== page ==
Julian Green's diaries, which ten years ago or even five years ago might have seemed comparatively commonplace, are at this moment of the greatest interest. What they really record is the twilight of the aesthetic age, the last gasp of the cultivated second-generation rentier. With his extreme sensitiveness and his almost effeminate manner of writing, Mr Green is a figure particularly representative of the nineteen-twenties, of the period when simply to preserve your aesthetic integrity seemed a sufficient return for living on inherited money. Although the diary records visits to London, to various parts of Europe, and to America (Mr Green is of American origin though he writes in French), one has the feeling of being all the while in Paris, the Paris of old yellow-faced houses and green plane trees, and also of first nights, private views and interminable literary conversations with Gide, Gertrude Stein and Madame de Noailles. Everything is recorded with the restless sensitiveness of the writer, who translates his experience into literature almost as automatically as a cow turns grass into milk:
- December 19th. A gas-lamp burning behind the glass door of a concierge's room at the end of a winter's day, with darkness overhead — what a lovely opening for a novel! Today, for a whole hour, I had nothing but this admirable picture in my mind.
- February 2nd. At Versailles. . . . As I looked at the ivy-leaves with their dainty pale yellow borders, I had a moment of sadness at the thought that, till my life's end, things as lovely as they will be there for me to see and I shall have no time to describe them.
He writes much of his work, and his difficulties with his work (like the majority of writers he never feels in the mood for writing, and yet his books somehow get finished), of his dreams, which seem to affect his waking life considerably, and of his remembered childhood in the golden age "before the war". Nearly all his thoughts have a nostalgic tinge. But what gives them their special interest is that he is far too intelligent to imagine that his way of life or his scheme of values will last for ever. Totally uninterested in politics, he is nevertheless able to see, even as early as the nineteen-twenties, that the age of liberalism is ending and that wars, revolutions and dictatorships are just round the corner. Everything is cracking and collapsing. The shadow of Hitler flits almost constantly across the pages:
- We are going to see life changing under our very eyes. Everything that gives us pleasure will be taken from us. . . . I am growing accustomed to the idea of vanishing from sight, together with all that I love in this world; for it seems reasonable to suppose that we are approaching the end of a long era. How long shall we sleep?. . . Paris is living in a sort of latent panic. . . . In the Europe of 1934 murder inevitably and fatally leads to other murder. How far can this go without the outbreak of war?. . . The war rumours continue as before. Everyone's daily life seems to be saturated with these feelings of apprehension. . . . The Rhineland has been reoccupied. . . . I was asked to say something on the wireless about Minuit. As if that were of the slightest importance with things as they are at the moment! But one has to go on pretending. . .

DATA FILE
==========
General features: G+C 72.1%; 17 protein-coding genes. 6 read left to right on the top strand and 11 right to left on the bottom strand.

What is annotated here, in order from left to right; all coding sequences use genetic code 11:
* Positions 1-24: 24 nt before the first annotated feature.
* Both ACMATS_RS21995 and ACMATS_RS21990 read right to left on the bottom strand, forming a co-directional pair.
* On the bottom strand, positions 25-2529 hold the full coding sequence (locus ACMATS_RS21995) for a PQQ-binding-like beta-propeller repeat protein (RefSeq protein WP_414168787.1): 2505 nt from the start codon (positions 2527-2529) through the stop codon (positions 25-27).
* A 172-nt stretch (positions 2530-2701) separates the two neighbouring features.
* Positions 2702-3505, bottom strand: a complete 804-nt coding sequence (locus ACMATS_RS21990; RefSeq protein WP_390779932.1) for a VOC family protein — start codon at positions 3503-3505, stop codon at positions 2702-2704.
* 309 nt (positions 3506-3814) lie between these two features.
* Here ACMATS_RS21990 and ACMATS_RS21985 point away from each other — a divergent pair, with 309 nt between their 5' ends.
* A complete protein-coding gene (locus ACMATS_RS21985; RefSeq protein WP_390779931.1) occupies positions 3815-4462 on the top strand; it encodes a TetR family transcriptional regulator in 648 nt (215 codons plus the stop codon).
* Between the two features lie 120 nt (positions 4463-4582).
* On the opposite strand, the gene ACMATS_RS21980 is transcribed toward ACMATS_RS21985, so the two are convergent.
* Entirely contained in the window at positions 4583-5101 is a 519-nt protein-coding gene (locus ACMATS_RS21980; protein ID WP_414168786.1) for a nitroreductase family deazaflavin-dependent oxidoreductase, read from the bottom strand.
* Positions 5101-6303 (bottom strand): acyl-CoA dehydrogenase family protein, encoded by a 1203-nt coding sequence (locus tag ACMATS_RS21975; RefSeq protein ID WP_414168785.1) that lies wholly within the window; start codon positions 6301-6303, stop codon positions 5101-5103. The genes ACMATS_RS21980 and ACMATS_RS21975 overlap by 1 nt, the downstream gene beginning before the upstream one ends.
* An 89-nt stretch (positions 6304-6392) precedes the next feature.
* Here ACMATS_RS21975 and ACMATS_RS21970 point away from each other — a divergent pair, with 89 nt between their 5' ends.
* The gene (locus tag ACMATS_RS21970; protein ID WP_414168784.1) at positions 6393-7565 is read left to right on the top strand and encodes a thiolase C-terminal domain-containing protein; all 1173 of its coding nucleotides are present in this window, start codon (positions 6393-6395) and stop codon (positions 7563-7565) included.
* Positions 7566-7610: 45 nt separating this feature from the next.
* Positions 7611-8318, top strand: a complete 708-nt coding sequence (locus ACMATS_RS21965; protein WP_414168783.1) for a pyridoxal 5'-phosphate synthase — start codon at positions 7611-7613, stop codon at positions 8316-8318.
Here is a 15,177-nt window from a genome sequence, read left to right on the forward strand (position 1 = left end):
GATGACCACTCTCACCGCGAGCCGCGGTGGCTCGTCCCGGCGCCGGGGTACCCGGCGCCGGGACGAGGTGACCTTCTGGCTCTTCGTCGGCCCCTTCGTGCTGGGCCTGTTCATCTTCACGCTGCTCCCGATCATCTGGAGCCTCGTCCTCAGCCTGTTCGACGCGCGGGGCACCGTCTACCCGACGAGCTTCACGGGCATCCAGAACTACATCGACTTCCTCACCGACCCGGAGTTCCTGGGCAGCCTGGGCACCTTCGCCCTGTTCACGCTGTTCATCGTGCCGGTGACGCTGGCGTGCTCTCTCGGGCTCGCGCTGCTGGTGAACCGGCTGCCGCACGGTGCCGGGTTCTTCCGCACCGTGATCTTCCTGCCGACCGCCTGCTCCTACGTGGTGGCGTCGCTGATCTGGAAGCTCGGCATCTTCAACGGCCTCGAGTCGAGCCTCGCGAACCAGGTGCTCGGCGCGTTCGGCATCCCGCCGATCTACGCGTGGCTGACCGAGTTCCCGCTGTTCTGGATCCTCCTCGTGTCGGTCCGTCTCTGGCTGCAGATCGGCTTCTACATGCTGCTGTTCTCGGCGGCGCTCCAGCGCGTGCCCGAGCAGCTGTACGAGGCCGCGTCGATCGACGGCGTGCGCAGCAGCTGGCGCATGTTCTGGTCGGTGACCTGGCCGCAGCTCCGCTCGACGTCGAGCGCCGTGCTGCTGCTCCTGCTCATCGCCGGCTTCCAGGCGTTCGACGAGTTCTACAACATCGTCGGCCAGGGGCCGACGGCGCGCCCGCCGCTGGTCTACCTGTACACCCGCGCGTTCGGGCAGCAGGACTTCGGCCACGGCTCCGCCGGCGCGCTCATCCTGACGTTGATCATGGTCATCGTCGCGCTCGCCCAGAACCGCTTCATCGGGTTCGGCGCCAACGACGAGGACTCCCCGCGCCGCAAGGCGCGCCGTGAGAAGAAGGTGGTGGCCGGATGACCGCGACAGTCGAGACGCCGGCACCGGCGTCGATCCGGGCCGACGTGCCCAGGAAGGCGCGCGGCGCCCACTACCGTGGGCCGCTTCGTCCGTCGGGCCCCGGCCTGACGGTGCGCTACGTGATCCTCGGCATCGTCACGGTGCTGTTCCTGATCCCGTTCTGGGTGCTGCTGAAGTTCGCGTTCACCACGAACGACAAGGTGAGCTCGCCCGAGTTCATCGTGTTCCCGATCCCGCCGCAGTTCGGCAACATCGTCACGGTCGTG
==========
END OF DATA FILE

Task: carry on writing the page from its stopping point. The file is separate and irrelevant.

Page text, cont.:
The feeling of futility and impermanence, of hanging about in a draughty room and waiting for the guns to begin to shoot, which has haunted many of us during the past seven years, is present everywhere, and it grows stronger as the diary moves towards 1939. Perhaps even the possession of this feeling depends upon being of a certain age (Julian Green is not quite forty), young enough to expect something from life and old enough to remember "before the war". It is a fact that the people who are now twenty do not appear to notice that the world is falling into ruins. But what is attractive in this diary is its complete impenitence, its refusal to move with the times. It is the diary of a civilized man who realizes that barbarism is bound to triumph, but who is unable to stop being civilized. A new world is coming to birth, a world in which there will be no room for him. He has too much vision to fight against it; on the other hand, he makes no pretence of liking it. As it is exactly that pretence that has been the stock-in-trade of the younger intelligentsia during the last few years, the ghostly sincerity of this book is deeply appealing. It has the charm of the ineffectual, which is so out-of-date as to wear an air of novelty.
Time and Tide, 13 April 1940